To state the obvious, the instrument and the strings have to match. To get a little technical, a note with a lot of lower frequency harmonics sounds "warmer", a a note with a lot of higher frequency harmonics sounds "brighter." The strings create a vibration and the soundboard resonates with that vibration, amplifying and enriching it. Mahogany tends to resonate lower frequencies well, while koa and acacia tend to resonate higher frequencies well. Which is why mahogany ukes usually sound warmer and koa and acacia ukes sound brighter. But if you're using strings that do the opposite of your soundboard, the sound won't be very full - it'll lack depth. For example, Aquila nylguts are very bright, meaning they produce more high harmonics. A mahogany soundboard won't do a very good job resonating those high frequencies, and the low frequencies it does resonate well just aren't there from nylguts. But put those same nylguts on a koa and they'll just sing because the koa resonates those high frequencies very well. And you get exactly the opposite effect with Worth browns or Fremonts on a koa.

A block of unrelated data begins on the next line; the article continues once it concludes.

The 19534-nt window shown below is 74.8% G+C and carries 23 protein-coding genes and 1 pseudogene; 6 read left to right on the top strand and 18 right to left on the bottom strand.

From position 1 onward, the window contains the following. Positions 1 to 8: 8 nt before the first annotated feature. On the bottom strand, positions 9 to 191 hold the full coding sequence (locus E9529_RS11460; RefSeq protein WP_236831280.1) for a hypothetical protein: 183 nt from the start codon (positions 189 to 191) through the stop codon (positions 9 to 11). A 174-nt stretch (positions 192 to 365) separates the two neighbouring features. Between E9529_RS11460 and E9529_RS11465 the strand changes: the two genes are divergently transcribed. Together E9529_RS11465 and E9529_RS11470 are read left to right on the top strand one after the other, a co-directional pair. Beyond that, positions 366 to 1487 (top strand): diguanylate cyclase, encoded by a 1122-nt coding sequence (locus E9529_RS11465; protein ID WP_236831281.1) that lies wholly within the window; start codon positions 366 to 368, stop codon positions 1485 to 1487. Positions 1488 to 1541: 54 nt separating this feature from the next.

I have a Kala mahogany tenor and I love my Worth browns (low G) on them. I also have a cigar box uke that sounds like crap with Worths. I think it's because the soundboard is so small. But it sounds pretty good with reentrant Aqulia nylguts tuned up to D.

03-23-2013, 11:55 AM
I think Fremont Blacklines and Worth Browns both have some kind of magic mojo going on... warm and bright at the same time with beautiful bell tones and great sustain. But i'm no string expert. I just like 'em.

chuck in ny
03-23-2013, 12:47 PM
both of you put this very well and to rights. thanks very much. i'll get some worth browns to keep on the shelf.
warm and bright, beautiful bell tones, great sustain, i'll take the magic mojo. this is so absolutely cool.

03-23-2013, 11:18 PM
I was a dedicated Aqila fan to start,as I had
only very basic starter ukes,laminates of course
and the Aquilas seemed to 'drive' the soundboard
better than any others.
As I progressed on the instrument,and got a few
better quality ukuleles,I experimented and found
that on most of my 'good' ukes, I prefer the sound